Decision-making & Managing Conflict
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Generally people differ in their approach to making decisions, we can term this their decision making style. "One perspective of decision making styles proposes that people differ along two dimensions in the way they approach decision making. The first is an individual's way of thinking. Some people tend to be rational and logical in the way they think or process information. A rational type looks at information in order and makes sure it's logical and consistent before making a decision. Others tend to be creative and intuitive. Intuitive types do not have to process information in a certain order but are comfortable looking at it as a whole.
The other dimension describes an individual's tolerance for ambiguity. Again, some people have a low tolerance for ambiguity. These types must have consistency and order in the way they structure information so that ambiguity is minimised. On the other hand, some people can tolerate high levels of ambiguity and are able to process many thoughts at the same time. When we diagram these two dimensions, four decision-making styles are evident: directive, analytic, conceptual and behavioural."
Directive Style: A person has this style if they have a low tolerance for ambiguity and are efficient, rational, and logical in their way of thinking. They focus on the short term and are quick to make decisions, usually resulting in a decision that has been made with minimal information and not carefully analysing other alternatives.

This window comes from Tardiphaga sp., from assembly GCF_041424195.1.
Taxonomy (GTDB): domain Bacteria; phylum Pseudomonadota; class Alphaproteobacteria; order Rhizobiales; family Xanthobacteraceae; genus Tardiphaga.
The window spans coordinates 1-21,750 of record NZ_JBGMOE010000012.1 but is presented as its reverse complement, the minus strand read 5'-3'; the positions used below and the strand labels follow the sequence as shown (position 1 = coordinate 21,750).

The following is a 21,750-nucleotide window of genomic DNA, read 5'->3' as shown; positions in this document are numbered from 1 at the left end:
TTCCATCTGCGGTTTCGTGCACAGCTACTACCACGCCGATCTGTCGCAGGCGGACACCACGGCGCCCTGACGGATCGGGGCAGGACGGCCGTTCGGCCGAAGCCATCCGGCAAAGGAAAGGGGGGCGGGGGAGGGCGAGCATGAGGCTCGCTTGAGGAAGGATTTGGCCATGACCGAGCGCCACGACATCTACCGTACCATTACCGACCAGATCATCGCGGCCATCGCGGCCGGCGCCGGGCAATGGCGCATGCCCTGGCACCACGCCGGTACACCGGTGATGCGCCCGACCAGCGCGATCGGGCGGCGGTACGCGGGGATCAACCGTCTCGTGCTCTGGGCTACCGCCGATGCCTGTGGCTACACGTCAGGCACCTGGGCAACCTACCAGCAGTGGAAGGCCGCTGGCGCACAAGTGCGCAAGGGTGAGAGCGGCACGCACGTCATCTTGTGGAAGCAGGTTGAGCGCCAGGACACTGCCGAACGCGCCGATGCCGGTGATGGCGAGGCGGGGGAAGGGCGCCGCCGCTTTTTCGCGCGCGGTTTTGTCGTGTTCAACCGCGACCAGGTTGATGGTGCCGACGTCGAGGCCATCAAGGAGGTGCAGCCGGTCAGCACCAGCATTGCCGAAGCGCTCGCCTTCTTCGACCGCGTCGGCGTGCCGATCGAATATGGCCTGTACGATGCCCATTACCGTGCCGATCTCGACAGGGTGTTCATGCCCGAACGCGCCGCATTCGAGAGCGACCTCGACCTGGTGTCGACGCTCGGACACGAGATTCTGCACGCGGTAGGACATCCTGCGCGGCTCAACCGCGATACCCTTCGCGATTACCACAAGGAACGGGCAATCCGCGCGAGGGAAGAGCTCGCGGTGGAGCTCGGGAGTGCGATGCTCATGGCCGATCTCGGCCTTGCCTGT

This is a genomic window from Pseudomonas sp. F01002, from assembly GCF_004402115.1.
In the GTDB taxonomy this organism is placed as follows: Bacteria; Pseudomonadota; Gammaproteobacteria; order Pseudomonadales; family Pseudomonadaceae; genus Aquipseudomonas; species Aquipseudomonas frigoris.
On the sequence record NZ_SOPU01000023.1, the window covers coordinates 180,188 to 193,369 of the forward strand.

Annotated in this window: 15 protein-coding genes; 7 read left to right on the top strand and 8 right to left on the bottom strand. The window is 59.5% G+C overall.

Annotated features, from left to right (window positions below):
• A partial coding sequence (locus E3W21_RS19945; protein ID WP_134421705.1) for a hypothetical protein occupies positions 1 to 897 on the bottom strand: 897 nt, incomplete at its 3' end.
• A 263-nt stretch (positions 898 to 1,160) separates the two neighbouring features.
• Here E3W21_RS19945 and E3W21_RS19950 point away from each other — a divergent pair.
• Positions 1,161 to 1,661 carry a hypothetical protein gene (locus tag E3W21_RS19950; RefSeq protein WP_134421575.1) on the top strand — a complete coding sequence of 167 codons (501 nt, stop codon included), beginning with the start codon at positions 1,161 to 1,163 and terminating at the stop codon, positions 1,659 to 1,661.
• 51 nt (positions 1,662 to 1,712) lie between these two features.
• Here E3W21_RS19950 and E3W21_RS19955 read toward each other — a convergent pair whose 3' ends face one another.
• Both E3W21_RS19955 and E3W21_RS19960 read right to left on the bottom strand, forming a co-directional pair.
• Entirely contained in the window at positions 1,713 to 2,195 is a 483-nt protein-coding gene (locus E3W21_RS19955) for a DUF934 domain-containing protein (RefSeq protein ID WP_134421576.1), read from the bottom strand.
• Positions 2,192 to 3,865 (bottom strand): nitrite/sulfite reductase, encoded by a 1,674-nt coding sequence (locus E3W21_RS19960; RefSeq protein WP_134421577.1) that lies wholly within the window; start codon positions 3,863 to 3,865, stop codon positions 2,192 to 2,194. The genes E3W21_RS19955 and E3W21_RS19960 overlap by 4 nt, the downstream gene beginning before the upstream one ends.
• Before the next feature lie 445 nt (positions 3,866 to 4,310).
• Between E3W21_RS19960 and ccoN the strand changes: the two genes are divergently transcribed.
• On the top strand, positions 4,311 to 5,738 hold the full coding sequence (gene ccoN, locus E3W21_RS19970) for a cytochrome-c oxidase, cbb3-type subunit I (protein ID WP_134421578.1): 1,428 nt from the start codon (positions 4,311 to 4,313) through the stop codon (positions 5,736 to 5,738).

Analytic Style: As opposed to the directive style, a person with an analytic decision-making style has greater tolerance to ambiguity. They are careful decision makers that like to be well informed and thoroughly assess their options. They usually have the ability to adapt or cope with unique and challenging situations.
Conceptual Style: Conceptual decision makers are generally very broad in their approach and consider all available alternatives. They are long-term oriented and are usually capable of formulating creative solutions to problems.
Behavioural Style: People with a behavioural decision-making style work well with others, are open to suggestions, and are concerned about the achievements of their team. They generally try to avoid conflict and place importance on their acceptance by others.
A good understanding of the various styles of decision-making each will allow you to recognise your own style and adapt accordingly to each situation.
 Robbins, S, Bergman, R, Stagg, I & Coulter, M, 2006, Foundations of Management 2nd edn, pp 204-205, Pearson Education Australia, Frenchs Forest